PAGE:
Community Development

Sep 19, 2017 by Kathleen Lauder

Finding a Way to Stay in the Village

In Cambodia, the pull is strong for people to migrate from their rural communities to cities like Phnom Penh, and neighboring countries like Thailand, where jobs are available with a steady wage. Unable to earn a living wage in their communities, men and women leave their families to survive.

Sep 15, 2017 by Faye Yu

Talking about the Realities of Child Marriage in Malawi

In Malawi, one in two girls marry by the time they reach 18 years old and 9% marry before the age of 15. Malawi has one of the highest rates of child marriage in the world. This is not surprising because poverty is cited as one of the biggest contributing factors to child marriage and Malawi is one of the world’s poorest countries. In April of this year, the Malawian constitution was amended to raise the legal age of marriage with parental consent from 15 to 18 years old. This is a huge first step to ending child marriage. But there is a lot more work to translate this law into reality in the villages.

Sep 7, 2017 by Stephan Lutz

The Fruits of a Theological Education

Sammy Mbote will soon be ordained as an evangelist.

Jul 24, 2017 by Leanne Geisterfer

The Joy of Community Development

Sometimes, I’m so happy to be wrong. In previous evaluations of our work with our partner in Mexico, Diaconia Chiapas, we had noticed that most of the work involved members of the Presbyterian churches of each community there. We rejoiced with the participants over their accomplishments, but back in the Diaconia office, we had serious discussions. World Renew’s vision is that churches are the salt and light in their communities, prompting transformation of the entire community, which comes about when plans are made with the community, not for the community and when all community members are engaged, not just church members. But it seemed that the vision of Diaconia was benevolence for their own members.

Jul 11, 2017 by Tom Post

Her Name is Beauty

She lives in the slums of Dhaka, Bangladesh, where World Renew and its partner, SAHTI, have helped to establish community organizations called “People’s Institutions.” Beauty’s institution is called “Akota,” or Unity. Beauty illustrated through painting the work of the People’s Institutions that bless the lives of over 22,000 people who live in these slums. She told a dramatic story of Before and After.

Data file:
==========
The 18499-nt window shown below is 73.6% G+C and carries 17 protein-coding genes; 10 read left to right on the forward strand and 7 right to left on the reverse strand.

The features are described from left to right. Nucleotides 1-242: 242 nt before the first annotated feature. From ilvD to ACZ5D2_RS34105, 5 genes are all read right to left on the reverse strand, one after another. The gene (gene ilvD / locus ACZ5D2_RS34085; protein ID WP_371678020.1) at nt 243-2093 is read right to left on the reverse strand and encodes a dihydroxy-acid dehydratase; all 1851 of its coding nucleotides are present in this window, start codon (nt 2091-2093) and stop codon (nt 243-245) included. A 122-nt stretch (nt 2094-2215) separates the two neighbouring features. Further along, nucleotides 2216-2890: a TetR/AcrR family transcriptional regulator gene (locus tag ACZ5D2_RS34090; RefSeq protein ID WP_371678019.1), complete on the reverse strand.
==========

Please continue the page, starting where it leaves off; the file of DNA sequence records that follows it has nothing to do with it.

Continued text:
Jul 10, 2017 by Juvêncio Mataria

"They thought I was crazy"

In 2012, World Renew and the Canadian government began a five-year program aimed at stabilizing food production in Mozambique and four other countries. The program sought to enhance food security, stimulate sustainable economic growth, and build a community’s ability to set priorities and implement community-initiated plans. In Mozambique, World Renew collaborated with the Diocese of Niassa to address food security using “farm field schools,” where they could demonstrate and teach appropriate technologies and test new methods alongside traditional ones. Farm field schools rely on the adage “seeing is believing,” knowing that the time and effort invested will be repaid in farmers’ ready adaptation of methods they can see with their own eyes.

Jul 6, 2017 by Matt De Kam

Advances in Guacoca, Honduras

One of the advantages of returning to Honduras as World Renew staff after our initial volunteer stint with World Renew is that I can visit communities that I know very well and see how much they have advanced. I was delighted to see in the village of Guacoca the positive impact of the local savings and credit group on the community.

Jun 20, 2017 by Andrew Gwaivangmin

Improved Livelihoods through Creative Enterprise in Sierra Leone

During last year’s harvest, as other farmers grumbled about low yield, Mustapha Fofana hoped for a bumper rice harvest. Mustapha had reason to hope: last year he harvested 180 bushels! “I used to grow just enough rice for my household to eat. But now,” he says proudly, “I can keep some and sell the surplus to pay my children’s school fees, buy school supplies, pay family medical bills, and meet other household needs.”

Jun 17, 2017 by Bethany Cok

All in a Month in Guatemala

For our World Renew Guatemala team, no two weeks are the same. This month, we want to share three stories that will give you a taste of what our team experiences in a single month.

Jun 12, 2017 by Kathleen Lauder

Using Chlorine Improves Family’s Health

In rural Cambodia, Kunthea Ros and her family often had diarrhea. The condition traveled from one member of her family to another in an unending cycle. Diarrhea reduced her son’s ability to attend school and to study. The 35-year-old mother spent many hours caring for her family, and took out loans to pay for medical care. In her home Kunthea had just one water jar. The same water scoop was used for bathing, washing clothes, cooking, and drinking by family members and their animals. The water was untreated. Like many other people in the village of Boenung Kratieh, Prey Veng province, Kunthea did not realize that her family’s unsafe water practices were contributing to their poor health.